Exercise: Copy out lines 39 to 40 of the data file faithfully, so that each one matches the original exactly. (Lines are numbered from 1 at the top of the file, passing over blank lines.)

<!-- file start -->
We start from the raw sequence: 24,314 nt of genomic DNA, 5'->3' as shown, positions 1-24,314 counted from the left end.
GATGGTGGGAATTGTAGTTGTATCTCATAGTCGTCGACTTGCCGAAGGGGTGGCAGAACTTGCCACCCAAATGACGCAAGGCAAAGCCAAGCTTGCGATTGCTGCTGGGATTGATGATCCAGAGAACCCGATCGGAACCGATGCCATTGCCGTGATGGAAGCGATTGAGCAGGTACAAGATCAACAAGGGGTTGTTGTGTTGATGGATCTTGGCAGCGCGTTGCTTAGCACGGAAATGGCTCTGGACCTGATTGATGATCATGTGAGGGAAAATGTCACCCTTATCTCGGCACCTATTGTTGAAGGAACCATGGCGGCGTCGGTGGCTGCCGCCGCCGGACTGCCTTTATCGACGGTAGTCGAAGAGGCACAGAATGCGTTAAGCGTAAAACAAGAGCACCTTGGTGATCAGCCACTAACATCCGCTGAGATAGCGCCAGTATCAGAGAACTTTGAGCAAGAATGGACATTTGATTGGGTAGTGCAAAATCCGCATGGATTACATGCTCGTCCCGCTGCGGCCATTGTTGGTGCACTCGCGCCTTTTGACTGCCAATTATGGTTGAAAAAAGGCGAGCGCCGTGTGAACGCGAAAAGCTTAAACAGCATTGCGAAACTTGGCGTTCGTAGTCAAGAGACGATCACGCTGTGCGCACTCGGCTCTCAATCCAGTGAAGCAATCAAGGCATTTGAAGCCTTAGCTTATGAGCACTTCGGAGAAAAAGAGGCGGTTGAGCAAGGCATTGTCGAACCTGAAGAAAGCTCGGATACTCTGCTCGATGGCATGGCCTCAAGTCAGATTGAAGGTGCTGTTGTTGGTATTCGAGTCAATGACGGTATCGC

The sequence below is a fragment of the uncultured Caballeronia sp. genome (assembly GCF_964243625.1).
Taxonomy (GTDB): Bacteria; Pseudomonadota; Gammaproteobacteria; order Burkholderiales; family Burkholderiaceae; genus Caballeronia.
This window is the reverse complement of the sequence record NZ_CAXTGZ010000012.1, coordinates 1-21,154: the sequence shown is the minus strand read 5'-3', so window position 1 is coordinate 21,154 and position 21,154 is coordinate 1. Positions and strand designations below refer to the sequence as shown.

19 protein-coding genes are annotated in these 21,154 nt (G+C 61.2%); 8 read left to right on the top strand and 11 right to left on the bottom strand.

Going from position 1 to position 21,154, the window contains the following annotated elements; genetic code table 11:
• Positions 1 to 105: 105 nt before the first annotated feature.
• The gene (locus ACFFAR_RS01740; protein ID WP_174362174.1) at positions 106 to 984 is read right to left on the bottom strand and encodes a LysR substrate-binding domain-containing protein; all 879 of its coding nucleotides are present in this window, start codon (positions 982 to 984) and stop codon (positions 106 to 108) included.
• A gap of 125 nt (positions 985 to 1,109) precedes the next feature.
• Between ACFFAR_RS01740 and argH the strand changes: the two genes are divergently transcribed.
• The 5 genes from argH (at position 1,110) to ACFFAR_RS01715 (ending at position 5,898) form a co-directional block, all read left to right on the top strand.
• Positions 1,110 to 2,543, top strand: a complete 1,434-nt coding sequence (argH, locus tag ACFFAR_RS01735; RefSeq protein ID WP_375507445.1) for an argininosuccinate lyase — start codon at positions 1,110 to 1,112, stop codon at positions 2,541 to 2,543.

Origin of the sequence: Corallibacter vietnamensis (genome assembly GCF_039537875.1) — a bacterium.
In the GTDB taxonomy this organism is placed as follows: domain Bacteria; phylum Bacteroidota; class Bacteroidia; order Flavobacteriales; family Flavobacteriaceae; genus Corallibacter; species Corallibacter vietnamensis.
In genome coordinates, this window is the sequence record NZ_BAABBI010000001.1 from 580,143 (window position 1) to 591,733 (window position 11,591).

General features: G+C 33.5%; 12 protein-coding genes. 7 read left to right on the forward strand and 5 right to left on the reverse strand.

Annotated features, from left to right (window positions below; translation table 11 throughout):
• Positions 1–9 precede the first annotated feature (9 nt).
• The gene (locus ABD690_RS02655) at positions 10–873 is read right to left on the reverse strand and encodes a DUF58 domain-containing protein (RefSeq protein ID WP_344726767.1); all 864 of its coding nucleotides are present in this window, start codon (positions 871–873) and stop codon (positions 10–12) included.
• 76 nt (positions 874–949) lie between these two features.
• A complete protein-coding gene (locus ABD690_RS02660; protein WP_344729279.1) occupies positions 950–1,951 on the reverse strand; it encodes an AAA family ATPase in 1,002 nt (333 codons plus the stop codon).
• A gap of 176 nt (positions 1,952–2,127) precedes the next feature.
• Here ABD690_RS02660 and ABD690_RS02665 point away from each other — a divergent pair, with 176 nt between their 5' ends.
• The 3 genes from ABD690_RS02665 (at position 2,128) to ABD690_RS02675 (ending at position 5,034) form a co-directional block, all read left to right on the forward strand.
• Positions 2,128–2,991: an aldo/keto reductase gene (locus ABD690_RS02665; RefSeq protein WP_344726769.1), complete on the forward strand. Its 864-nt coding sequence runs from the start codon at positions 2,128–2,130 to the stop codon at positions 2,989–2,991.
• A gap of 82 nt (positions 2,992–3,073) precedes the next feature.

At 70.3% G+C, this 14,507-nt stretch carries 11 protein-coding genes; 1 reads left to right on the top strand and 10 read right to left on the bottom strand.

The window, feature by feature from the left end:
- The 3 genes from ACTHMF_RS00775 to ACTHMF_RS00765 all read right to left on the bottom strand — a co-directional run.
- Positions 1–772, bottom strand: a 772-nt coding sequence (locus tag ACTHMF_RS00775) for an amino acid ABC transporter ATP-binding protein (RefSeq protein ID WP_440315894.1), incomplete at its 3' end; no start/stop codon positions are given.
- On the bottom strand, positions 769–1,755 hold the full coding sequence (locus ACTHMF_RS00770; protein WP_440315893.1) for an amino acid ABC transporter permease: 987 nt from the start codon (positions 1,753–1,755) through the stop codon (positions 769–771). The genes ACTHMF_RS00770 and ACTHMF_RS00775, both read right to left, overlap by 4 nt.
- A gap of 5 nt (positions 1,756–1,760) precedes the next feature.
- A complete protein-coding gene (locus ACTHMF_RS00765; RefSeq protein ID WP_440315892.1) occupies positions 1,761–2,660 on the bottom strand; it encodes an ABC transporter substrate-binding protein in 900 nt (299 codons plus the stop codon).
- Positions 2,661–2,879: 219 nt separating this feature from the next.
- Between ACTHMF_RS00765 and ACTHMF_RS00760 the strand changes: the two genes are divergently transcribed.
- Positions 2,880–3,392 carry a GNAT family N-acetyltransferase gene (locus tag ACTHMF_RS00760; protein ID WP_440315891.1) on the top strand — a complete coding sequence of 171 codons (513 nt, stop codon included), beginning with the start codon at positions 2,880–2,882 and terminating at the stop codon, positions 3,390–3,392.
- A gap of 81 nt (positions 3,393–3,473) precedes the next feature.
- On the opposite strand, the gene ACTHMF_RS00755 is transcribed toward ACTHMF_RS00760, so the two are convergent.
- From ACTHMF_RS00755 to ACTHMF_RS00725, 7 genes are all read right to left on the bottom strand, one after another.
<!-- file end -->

- On the opposite strand, the gene ACTHMF_RS00755 is transcribed toward ACTHMF_RS00760, so the two are convergent.
- From ACTHMF_RS00755 to ACTHMF_RS00725, 7 genes are all read right to left on the bottom strand, one after another.